Flow in a Simple Model Skeletal Muscle Ventricle: Comparison Between Numerical and Physical Simulations

[+] Author and Article Information
F. S. Henry, F. Iudicello, M. W. Collins

Department of Mechanical Engineering and Aeronautics, City University, United Kingdom

A. P. Shortland, R. A. Black

Department of Clinical Engineering, University of Liverpool, United Kingdom

J. C. Jarvis, S. Salmons

Department of Human Anatomy and Cell Biology, University of Liverpool, United Kingdom

J Biomech Eng 119(1), 13-19 (Feb 01, 1997) (7 pages) doi:10.1115/1.2796058 History: Received June 08, 1995; Revised February 01, 1996; Online October 30, 2007


Flow patterns generated during ventricular filling have been investigated for three different combinations of flow rate and injection volume. The numerical solutions from a commercially available computational fluid dynamics package were compared with observations made under identical flow conditions in a physical model for the purpose of code validation. Particle pathlines were generated from the numerical velocity data and compared with corresponding flow-visualization pictures. A vortex formed at the inlet to the ventricle in both cases: During the filling phase, the vortex expanded and traveled toward the apex of the ventricle until, at the end of filling, the vortex occupied the full radial extent of the ventricle; the vortex continued to travel once the filling process had ended. The vortices in vitro were more circular in shape and occupied a smaller volume than those generated by the numerical model. Nevertheless, comparison of the trajectories of the vortex centres showed that there was good agreement for the three conditions studied. Postprocessing of velocity data from the numerical solution yielded wall shear-stress measurements and particle pathlines that clearly illustrate the mass-transport qualities of the traveling vortex structure. For the cases considered here, the vortex transit produced a time-dependent shear stress distribution that had a peak value of 20 dynes cm−2 , with substantially lower levels of shear stress in those regions not reached by the traveling vortex. We suggest that vortex formation and travel could reduce the residence time of fluid within a skeletal muscle ventricle, provided that the vortex travels the complete length of the ventricle before fluid is ejected at the start of the next cycle.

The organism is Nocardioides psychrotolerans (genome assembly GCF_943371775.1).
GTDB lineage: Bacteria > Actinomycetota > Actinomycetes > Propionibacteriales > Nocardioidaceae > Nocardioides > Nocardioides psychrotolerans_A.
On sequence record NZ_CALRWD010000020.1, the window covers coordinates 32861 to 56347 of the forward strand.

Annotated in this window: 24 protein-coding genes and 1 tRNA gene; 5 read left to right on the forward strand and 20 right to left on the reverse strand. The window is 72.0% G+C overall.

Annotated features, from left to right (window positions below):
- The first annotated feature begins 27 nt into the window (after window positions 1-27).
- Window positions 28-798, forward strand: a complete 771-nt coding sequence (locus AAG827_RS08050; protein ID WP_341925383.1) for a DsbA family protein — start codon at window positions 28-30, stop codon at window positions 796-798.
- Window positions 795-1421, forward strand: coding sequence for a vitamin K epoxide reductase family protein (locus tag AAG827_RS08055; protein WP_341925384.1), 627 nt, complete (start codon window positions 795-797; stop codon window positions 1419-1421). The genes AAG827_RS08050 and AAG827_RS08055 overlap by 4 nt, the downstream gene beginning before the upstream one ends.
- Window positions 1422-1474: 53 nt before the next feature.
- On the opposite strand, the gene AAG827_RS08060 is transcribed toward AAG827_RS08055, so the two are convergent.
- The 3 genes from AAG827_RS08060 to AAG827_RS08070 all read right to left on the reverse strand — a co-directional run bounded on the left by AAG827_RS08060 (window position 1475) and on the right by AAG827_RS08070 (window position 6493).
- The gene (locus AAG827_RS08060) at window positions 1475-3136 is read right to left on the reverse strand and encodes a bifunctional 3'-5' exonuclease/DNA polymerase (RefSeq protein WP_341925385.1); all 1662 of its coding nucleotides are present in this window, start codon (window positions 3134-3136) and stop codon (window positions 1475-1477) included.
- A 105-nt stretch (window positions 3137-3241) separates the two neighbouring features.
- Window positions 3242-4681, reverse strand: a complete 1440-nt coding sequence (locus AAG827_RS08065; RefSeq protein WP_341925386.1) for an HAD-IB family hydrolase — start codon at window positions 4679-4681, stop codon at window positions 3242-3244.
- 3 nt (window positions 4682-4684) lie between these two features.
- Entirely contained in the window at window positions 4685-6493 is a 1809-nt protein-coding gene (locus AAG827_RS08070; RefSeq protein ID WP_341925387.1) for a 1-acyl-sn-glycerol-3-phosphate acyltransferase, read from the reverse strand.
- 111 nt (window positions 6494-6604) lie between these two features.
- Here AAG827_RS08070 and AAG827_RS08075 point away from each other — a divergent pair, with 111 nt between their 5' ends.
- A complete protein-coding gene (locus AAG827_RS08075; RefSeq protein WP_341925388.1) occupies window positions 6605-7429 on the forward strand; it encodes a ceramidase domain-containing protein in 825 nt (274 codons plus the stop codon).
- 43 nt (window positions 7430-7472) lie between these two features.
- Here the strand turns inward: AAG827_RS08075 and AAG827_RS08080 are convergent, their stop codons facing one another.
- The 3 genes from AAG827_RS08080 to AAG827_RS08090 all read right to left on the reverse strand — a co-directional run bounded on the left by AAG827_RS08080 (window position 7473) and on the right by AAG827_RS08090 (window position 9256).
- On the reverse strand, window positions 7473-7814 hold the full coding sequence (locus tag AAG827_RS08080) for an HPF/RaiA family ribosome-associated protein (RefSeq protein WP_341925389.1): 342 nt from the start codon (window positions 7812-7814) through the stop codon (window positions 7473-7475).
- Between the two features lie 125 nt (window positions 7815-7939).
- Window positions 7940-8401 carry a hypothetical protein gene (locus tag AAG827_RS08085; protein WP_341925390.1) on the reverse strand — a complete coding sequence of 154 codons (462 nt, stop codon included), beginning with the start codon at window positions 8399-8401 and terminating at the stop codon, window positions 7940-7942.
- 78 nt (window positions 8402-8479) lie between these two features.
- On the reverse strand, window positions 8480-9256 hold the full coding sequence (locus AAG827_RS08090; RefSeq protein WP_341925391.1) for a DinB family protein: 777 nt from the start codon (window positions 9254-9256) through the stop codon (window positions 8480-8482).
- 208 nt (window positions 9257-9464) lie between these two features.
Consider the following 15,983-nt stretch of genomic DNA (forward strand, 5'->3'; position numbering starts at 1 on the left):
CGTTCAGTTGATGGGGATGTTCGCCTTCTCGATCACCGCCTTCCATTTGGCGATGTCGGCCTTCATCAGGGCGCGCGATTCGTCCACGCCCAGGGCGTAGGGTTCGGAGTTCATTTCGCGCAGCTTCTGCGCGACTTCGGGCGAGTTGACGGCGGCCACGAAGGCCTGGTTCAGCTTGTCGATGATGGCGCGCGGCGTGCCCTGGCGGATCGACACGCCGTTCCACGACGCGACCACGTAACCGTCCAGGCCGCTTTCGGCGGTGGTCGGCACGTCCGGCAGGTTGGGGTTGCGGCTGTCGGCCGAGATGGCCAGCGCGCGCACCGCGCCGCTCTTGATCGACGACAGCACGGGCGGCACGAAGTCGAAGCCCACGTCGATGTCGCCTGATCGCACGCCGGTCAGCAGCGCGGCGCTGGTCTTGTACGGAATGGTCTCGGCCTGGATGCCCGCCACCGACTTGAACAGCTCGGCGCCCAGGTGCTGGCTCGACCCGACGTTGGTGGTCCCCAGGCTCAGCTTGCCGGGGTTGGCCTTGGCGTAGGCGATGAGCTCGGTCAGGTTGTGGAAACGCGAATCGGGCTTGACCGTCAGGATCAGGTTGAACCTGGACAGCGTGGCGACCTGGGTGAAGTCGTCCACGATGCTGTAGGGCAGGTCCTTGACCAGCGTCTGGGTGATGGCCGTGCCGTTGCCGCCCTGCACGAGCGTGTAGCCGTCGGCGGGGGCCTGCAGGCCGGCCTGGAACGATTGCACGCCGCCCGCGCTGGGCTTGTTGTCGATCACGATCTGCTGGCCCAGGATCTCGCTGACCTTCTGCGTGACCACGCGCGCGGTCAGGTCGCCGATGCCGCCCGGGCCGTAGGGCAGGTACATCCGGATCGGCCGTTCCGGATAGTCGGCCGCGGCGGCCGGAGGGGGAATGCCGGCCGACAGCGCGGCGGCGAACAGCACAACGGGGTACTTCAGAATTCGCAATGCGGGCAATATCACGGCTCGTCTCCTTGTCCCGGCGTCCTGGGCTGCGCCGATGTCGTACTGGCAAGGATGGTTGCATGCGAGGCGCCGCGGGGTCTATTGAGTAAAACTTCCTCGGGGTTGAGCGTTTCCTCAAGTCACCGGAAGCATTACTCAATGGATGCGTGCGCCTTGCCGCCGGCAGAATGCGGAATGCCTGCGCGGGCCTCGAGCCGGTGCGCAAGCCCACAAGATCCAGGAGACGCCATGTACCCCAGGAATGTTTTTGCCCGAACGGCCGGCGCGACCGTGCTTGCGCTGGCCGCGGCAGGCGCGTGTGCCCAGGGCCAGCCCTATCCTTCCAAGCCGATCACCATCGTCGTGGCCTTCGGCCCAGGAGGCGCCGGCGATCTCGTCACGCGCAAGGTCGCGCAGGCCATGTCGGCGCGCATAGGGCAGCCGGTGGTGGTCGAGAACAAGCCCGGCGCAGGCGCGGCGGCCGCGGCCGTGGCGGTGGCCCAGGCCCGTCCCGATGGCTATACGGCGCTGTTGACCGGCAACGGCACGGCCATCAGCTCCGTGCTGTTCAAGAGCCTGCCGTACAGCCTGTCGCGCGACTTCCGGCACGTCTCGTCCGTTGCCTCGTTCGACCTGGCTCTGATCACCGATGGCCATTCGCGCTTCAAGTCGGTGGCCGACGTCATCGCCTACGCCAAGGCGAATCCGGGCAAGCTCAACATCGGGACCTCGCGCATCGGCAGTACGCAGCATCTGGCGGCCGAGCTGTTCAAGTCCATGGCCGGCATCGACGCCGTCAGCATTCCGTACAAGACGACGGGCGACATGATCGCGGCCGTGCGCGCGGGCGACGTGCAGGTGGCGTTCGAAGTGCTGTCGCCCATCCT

Copyright © 1997 by The American Society of Mechanical Engineers
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